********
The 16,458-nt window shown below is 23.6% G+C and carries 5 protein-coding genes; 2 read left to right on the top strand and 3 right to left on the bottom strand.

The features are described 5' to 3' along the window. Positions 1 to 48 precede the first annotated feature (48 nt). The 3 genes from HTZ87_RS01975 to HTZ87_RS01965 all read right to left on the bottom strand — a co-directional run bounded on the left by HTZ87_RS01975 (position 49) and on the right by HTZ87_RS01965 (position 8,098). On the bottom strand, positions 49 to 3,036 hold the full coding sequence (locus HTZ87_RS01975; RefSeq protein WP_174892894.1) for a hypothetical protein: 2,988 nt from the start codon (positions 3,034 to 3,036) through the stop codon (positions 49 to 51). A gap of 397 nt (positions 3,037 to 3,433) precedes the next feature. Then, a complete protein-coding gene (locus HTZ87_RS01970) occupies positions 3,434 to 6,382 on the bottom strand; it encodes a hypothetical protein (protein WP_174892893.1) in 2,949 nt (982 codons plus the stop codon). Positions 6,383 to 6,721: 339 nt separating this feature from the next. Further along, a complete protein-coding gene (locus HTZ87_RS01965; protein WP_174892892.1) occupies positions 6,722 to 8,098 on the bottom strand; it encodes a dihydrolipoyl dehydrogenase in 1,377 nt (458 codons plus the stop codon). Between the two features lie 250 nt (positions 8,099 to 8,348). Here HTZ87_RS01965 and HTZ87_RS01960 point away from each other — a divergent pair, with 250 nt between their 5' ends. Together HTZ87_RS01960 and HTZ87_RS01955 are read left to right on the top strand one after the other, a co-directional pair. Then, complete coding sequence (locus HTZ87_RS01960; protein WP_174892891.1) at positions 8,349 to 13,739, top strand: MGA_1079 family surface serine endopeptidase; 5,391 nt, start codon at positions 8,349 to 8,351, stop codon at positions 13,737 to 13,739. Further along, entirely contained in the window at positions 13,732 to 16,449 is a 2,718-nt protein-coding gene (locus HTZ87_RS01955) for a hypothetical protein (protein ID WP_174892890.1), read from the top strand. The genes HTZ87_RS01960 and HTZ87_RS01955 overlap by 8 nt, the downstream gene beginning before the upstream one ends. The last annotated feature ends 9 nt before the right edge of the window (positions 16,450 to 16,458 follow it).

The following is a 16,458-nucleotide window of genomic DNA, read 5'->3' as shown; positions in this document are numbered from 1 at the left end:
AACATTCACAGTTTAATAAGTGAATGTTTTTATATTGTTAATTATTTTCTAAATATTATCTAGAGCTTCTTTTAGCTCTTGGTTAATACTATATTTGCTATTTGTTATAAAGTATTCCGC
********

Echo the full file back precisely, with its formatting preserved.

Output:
The 16,458-nt window shown below is 23.6% G+C and carries 5 protein-coding genes; 2 read left to right on the top strand and 3 right to left on the bottom strand.

The features are described 5' to 3' along the window. Positions 1 to 48 precede the first annotated feature (48 nt). The 3 genes from HTZ87_RS01975 to HTZ87_RS01965 all read right to left on the bottom strand — a co-directional run bounded on the left by HTZ87_RS01975 (position 49) and on the right by HTZ87_RS01965 (position 8,098). On the bottom strand, positions 49 to 3,036 hold the full coding sequence (locus HTZ87_RS01975; RefSeq protein WP_174892894.1) for a hypothetical protein: 2,988 nt from the start codon (positions 3,034 to 3,036) through the stop codon (positions 49 to 51). A gap of 397 nt (positions 3,037 to 3,433) precedes the next feature. Then, a complete protein-coding gene (locus HTZ87_RS01970) occupies positions 3,434 to 6,382 on the bottom strand; it encodes a hypothetical protein (protein WP_174892893.1) in 2,949 nt (982 codons plus the stop codon). Positions 6,383 to 6,721: 339 nt separating this feature from the next. Further along, a complete protein-coding gene (locus HTZ87_RS01965; protein WP_174892892.1) occupies positions 6,722 to 8,098 on the bottom strand; it encodes a dihydrolipoyl dehydrogenase in 1,377 nt (458 codons plus the stop codon). Between the two features lie 250 nt (positions 8,099 to 8,348). Here HTZ87_RS01965 and HTZ87_RS01960 point away from each other — a divergent pair, with 250 nt between their 5' ends. Together HTZ87_RS01960 and HTZ87_RS01955 are read left to right on the top strand one after the other, a co-directional pair. Then, complete coding sequence (locus HTZ87_RS01960; protein WP_174892891.1) at positions 8,349 to 13,739, top strand: MGA_1079 family surface serine endopeptidase; 5,391 nt, start codon at positions 8,349 to 8,351, stop codon at positions 13,737 to 13,739. Further along, entirely contained in the window at positions 13,732 to 16,449 is a 2,718-nt protein-coding gene (locus HTZ87_RS01955) for a hypothetical protein (protein ID WP_174892890.1), read from the top strand. The genes HTZ87_RS01960 and HTZ87_RS01955 overlap by 8 nt, the downstream gene beginning before the upstream one ends. The last annotated feature ends 9 nt before the right edge of the window (positions 16,450 to 16,458 follow it).

The following is a 16,458-nucleotide window of genomic DNA, read 5'->3' as shown; positions in this document are numbered from 1 at the left end:
AACATTCACAGTTTAATAAGTGAATGTTTTTATATTGTTAATTATTTTCTAAATATTATCTAGAGCTTCTTTTAGCTCTTGGTTAATACTATATTTGCTATTTGTTATAAAGTATTCCGC